The first time I visited the offices of the Council for a Parliament of the World's Religions, I noticed Apple's Macs all over the place. "Some people are trying to change the world!" I thought to myself. Here were individuals committed to engaging otherwise warring religious groups for the common good -- a revolutionary idea indeed. It was just those types of "crazies" who embraced Macintosh early on. I was one of them.
It was an Apple publicity campaign that included images of Einstein, Gandhi, Jim Henson and Muhammad Ali all stating: "Only those who are so crazy as to think they can change the world can truly change the world."
Steve, born Abdul Lateef Jandali, was the son of Abdul Fattah John Jandali, a Syrian Muslim, and Joanne Schieble, an American Christian mother whose conservative father refused to let them get married. So Steve was given up for adoption. As a school dropout, sometimes, the only full meal he had was at a Hari Krishna langar. Later he converted to Buddhism. And many wonder why he would walk around without shoes at 1 Infinite Loop, Cupertino, CA.
In the United States, where diversity is becoming as American as apple pie, Steve Jobs' story must be inspiring to all who believe in our nation's future and its contribution to humanity. While our country was going downhill because of wars and the economy, Apple was rising to become the number one company in the world, giving clues to America of what needs to be done to turn things around for all of us.
Our lives have multiple influences. One major influence which helped shape quite a bit of what I do is Steve Jobs and his company, Apple.
Thanks to Steve, Sound Vision, a not-for-profit I founded and lead, was featured on the science and technology page of Newsweek in the early 1990s. Then, ABC News covered it on its prime time evening news because in those days, everyone was talking about the wonders of multimedia, but hardly anyone was using it to develop programs. Sound Vision was able to do that thanks to Apple. That was why Newsweek put our story on the science and technology page instead of the religion page, despite the fact that our product was focused on teaching Muslim kids how to read the Quran in Arabic.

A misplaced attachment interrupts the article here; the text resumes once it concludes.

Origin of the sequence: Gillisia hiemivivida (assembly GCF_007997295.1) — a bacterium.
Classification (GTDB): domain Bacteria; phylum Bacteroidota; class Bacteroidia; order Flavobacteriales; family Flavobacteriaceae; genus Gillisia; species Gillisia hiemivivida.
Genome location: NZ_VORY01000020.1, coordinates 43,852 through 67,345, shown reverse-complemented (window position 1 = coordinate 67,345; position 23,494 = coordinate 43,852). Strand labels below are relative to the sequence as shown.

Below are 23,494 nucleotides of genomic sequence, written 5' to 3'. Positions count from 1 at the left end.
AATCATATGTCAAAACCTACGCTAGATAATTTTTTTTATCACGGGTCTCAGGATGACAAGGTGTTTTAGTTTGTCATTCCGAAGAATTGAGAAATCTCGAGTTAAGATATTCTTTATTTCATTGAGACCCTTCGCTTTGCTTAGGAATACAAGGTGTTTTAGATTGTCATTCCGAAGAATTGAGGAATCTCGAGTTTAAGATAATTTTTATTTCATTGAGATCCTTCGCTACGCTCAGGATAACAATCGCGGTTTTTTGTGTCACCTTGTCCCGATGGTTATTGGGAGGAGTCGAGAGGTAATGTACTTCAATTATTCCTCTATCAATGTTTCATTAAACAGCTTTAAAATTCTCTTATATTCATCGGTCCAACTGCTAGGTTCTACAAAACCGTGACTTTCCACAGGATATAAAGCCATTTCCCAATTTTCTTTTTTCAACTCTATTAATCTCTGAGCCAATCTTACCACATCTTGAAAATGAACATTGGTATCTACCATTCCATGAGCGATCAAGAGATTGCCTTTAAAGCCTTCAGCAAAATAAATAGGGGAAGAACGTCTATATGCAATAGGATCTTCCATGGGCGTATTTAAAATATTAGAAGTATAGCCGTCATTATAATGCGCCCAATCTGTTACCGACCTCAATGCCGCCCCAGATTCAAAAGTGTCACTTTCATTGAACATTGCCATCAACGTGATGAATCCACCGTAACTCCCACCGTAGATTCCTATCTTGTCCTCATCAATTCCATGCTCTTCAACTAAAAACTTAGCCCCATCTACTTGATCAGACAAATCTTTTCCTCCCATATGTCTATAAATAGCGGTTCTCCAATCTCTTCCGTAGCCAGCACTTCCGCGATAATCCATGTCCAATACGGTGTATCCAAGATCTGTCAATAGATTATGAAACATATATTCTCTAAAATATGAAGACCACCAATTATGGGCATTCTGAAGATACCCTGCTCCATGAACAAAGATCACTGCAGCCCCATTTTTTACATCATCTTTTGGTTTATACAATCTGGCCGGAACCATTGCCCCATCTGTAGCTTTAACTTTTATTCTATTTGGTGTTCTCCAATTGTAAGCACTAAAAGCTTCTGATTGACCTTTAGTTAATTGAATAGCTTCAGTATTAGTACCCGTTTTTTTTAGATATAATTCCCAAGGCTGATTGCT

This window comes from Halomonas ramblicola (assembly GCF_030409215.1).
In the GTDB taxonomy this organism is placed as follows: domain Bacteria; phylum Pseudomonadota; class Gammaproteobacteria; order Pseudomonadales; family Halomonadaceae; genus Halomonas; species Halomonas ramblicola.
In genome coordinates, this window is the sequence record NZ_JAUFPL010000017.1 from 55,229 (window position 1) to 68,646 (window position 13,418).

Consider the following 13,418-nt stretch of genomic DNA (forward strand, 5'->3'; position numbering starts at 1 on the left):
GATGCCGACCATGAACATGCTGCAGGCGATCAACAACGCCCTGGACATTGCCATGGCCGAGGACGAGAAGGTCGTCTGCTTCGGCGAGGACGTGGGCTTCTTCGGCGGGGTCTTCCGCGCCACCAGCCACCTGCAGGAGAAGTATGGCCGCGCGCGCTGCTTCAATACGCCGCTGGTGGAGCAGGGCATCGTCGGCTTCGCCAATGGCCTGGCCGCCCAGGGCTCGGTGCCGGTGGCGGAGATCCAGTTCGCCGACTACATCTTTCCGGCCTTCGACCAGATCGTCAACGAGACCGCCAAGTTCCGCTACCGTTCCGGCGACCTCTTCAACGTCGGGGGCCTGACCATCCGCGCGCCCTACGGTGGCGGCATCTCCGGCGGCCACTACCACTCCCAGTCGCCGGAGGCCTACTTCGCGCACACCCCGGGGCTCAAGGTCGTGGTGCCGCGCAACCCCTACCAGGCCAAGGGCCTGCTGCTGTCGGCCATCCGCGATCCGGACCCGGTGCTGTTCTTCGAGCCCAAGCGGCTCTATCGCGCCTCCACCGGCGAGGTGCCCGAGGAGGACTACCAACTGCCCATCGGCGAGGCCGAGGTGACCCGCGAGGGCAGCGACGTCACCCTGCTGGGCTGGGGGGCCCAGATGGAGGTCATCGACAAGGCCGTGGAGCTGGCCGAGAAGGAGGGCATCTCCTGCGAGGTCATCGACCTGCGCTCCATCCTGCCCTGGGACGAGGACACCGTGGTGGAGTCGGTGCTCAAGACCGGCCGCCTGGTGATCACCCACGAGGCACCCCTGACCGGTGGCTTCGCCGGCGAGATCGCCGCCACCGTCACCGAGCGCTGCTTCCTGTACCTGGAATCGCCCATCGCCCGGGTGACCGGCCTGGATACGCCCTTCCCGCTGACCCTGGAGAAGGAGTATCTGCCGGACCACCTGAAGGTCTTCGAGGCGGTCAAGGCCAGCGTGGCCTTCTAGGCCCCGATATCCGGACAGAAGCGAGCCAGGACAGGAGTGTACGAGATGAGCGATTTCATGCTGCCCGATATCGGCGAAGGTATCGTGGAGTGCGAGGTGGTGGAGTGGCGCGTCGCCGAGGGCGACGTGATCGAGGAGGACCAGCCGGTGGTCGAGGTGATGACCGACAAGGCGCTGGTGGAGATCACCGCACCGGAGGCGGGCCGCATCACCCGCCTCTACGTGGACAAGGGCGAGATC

That program may not have been conceived if it were not for Steve Jobs' Macintosh. I remember sitting on my prayer rug, contemplating after fajr, the pre-dawn Islamic prayer, when I noticed my Mac on my desk. The whole idea of a product came right then and there because only the Mac computer could produce hyperlinks in those days. Only a Mac could write Arabic and other non-English languages at that time, or record and play sound, or link sound, graphics and text together without requiring complex hardware or programming skills. These are the things which we now take for granted on all computers.
The idea was born in a few seconds. I test implemented it the same day all by myself while I had never taken a computer class in my life or opened a manual. A prototype was completed in a week while neither my team nor I held programming degrees. In a few months, it was ready. We then waited years for PCs to catch up to the same capability.
That one multimedia Quran program sustained Sound Vision for more than a decade. Hundreds of thousands of Muslims have learned to read the Quran throughout the world with Al-Qari, including the guy who started Aljazeerah English. A Saudi University had Al-Qari installed (pirated copies) on all its computers, to teach the students how to read the Islamic holy book in Arabic.
The same simple implementation of linking text, graphics, voice, video, etc., eventually became second nature as we all clicked on the web through our computers and PDAs.
I thank God for the idea and thank Steve for enabling me to do it. As Prophet Muhammad has said, one cannot be grateful to God unless he or she is thankful to people.
Thank you Steve for thinking out of the box and keeping it simple, inspiring creativity.
I will keep following your advice of "Stay hungry. Stay foolish," while I submit myself to the Greatness of my Lord Who created us all.